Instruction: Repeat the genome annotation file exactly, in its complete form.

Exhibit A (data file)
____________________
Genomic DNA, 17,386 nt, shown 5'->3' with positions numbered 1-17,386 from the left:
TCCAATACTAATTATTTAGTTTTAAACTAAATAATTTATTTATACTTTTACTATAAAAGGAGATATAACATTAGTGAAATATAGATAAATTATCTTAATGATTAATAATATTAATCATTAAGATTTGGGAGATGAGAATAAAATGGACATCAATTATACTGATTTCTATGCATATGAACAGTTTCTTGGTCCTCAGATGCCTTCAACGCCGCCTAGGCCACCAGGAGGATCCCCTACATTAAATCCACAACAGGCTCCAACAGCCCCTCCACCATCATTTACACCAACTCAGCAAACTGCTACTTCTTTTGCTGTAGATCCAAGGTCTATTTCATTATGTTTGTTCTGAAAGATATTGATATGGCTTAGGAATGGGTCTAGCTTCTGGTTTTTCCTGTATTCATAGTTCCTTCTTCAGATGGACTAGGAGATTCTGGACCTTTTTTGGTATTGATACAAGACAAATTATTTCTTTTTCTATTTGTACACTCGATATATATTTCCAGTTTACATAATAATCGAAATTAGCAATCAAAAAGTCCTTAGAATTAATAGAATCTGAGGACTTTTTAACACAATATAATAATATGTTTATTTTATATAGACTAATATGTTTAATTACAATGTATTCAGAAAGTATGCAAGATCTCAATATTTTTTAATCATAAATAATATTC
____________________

Genomic DNA, 17,386 nt, shown 5'->3' with positions numbered 1-17,386 from the left:
TCCAATACTAATTATTTAGTTTTAAACTAAATAATTTATTTATACTTTTACTATAAAAGGAGATATAACATTAGTGAAATATAGATAAATTATCTTAATGATTAATAATATTAATCATTAAGATTTGGGAGATGAGAATAAAATGGACATCAATTATACTGATTTCTATGCATATGAACAGTTTCTTGGTCCTCAGATGCCTTCAACGCCGCCTAGGCCACCAGGAGGATCCCCTACATTAAATCCACAACAGGCTCCAACAGCCCCTCCACCATCATTTACACCAACTCAGCAAACTGCTACTTCTTTTGCTGTAGATCCAAGGTCTATTTCATTATGTTTGTTCTGAAAGATATTGATATGGCTTAGGAATGGGTCTAGCTTCTGGTTTTTCCTGTATTCATAGTTCCTTCTTCAGATGGACTAGGAGATTCTGGACCTTTTTTGGTATTGATACAAGACAAATTATTTCTTTTTCTATTTGTACACTCGATATATATTTCCAGTTTACATAATAATCGAAATTAGCAATCAAAAAGTCCTTAGAATTAATAGAATCTGAGGACTTTTTAACACAATATAATAATATGTTTATTTTATATAGACTAATATGTTTAATTACAATGTATTCAGAAAGTATGCAAGATCTCAATATTTTTTAATCATAAATAATATTC